Commercial

Sprung Construction picSprung Construction’s latest project draws inspiration from historic buildings in Denver.
By Alan Dorich

When Sprung Construction takes on a project, it takes a unique collaborative approach to building it. “We like to get all parties involved together early on in the design process, and come up with solutions that work for design, construction and performance of the building,” Senior Project Manager Jordan Dame says. “We challenge the initial concept and attempt to come up with the best solutions possible.”

The company has brought this philosophy to The Ramble Hotel for Gravitas Development Group, which specializes in urban infill projects within Denver. “We have a great working relationship with Gravitas, and have built and maintain the majority of their projects,” he says, noting that the two firms office out of a mixed use project made from 29 stacked shipping containers directly across the street from the Hotel site. Gravitas Development owns the container project and Sprung Construction built it.

When finished, The Ramble Hotel will be a 50-room boutique hotel in Denver’s River North (RiNo) neighborhood. “It’s a very exciting location in Denver right now,” Dame says, noting that the area is seeing a substantial amount of development.

HemmingwayHemingway Development’s Link59 project fills several needs for Cleveland’s Health-Tech Corridor of Midtown.

By Tim O’Connor

For decades, Cleveland had two urban cores: downtown and University Circle, a neighborhood that’s home to several museums, hospitals, cultural institutions and university hospitals. In the 2000s, the city began to think hard about how to connect those cores to drive economic development, culminating with the Euclid Corridor project, which included the installation of a bus rapid transit line and $197 million worth of renovations.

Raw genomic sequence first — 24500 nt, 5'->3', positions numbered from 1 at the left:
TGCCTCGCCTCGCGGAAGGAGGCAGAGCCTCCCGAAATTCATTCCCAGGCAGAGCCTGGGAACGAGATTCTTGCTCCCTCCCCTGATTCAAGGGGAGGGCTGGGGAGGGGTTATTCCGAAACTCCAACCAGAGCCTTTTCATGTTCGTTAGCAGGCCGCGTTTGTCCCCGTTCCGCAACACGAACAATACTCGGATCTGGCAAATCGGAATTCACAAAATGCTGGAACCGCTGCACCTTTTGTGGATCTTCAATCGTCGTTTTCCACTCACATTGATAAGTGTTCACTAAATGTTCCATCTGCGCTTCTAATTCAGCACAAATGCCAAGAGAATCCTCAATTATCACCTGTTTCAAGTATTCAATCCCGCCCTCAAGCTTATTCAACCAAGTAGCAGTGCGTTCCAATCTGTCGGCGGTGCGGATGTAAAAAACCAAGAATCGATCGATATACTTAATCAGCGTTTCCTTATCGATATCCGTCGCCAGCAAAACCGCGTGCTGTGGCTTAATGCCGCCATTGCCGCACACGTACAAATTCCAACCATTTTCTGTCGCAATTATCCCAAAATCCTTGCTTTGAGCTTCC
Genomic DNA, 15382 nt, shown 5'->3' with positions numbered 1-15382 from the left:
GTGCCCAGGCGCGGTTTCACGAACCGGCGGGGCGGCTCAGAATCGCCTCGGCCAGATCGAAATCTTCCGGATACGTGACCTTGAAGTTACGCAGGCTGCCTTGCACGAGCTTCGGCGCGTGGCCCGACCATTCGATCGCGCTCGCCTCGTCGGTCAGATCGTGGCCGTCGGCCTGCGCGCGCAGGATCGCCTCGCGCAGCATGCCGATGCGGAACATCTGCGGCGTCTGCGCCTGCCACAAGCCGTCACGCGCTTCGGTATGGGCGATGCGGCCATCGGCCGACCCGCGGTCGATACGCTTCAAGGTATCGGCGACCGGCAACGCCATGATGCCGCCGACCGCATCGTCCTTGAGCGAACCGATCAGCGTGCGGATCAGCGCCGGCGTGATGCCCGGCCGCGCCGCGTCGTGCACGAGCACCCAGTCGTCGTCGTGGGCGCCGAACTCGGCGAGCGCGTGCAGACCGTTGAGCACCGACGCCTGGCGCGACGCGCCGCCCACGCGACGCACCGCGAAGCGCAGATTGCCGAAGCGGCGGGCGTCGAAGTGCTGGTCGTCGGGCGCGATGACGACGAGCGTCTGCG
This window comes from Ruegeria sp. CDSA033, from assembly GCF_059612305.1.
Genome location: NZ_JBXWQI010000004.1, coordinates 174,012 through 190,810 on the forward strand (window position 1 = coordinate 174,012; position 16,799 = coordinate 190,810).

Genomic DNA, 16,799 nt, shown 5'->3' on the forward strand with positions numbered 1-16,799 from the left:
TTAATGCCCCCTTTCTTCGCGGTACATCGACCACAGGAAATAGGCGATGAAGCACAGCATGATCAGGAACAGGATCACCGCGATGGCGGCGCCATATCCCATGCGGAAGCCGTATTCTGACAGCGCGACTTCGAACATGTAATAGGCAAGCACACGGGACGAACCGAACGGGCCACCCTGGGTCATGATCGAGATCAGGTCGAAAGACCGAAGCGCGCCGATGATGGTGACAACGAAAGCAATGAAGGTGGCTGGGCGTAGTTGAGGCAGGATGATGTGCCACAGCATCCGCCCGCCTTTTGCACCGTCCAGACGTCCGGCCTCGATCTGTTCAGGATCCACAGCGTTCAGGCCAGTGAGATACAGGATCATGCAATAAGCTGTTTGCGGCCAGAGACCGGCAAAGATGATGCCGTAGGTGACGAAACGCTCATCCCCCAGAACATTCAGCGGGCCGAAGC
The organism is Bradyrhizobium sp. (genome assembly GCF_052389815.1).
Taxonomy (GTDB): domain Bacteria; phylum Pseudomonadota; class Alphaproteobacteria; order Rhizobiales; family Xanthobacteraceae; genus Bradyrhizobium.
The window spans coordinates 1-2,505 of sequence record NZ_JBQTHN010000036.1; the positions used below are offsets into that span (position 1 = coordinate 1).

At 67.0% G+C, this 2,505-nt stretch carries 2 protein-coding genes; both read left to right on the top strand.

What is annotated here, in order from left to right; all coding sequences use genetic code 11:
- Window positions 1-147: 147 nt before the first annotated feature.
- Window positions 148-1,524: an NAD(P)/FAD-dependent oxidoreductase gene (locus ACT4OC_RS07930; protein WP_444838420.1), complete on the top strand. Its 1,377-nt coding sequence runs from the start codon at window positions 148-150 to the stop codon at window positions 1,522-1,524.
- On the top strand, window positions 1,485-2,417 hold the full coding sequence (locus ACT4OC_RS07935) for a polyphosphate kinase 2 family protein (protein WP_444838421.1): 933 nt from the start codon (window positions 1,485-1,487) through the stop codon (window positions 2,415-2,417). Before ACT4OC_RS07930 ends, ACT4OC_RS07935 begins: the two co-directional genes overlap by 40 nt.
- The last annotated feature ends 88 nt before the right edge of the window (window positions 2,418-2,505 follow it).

Ridgemont pic copyRidgemont Commercial Construction holds architects, subcontractors, clients and itself to high standards.

By Tim O’Connor

The moment Ridgemont Commercial Construction sets foot on the project site it takes control of the entire process. The company collaborates with the architect and owner to design the building and develop the construction plan, but once the actual work begins  Ridgemont’s takes the lead. It’s how Ridgemont ensures that decisions are made quickly and project issues are taken care of immediately so that the entire process runs smoothly.

“Our brand promise for Ridgemont is complete client confidence,” Vice President Joey Johnson says. “In order to provide that, we need an appropriate level of interaction with the client and the design consultants. What we want at the end of every job is to feel like we’re their in-house contractor.”

LL 390 madison picDeveloper L&L Holding Co.’s two newest projects in Manhattan demonstrate its expertise with complex buildings.
By Jim Harris

Many developers and contractors would likely look at L&L Holding Co.’s portfolio and be intimidated by the scope and requirements of the projects that the company takes on.

“What makes us unique is our willingness to see the complexity in these projects and make sure they are executed in a meaningful way,” Vice President Jeffrey Davis says. “It takes guts and commitment to see these through. Fortunately, our organization knows how to perform custom complex projects, and we receive support from our chairman and president to take this work on.”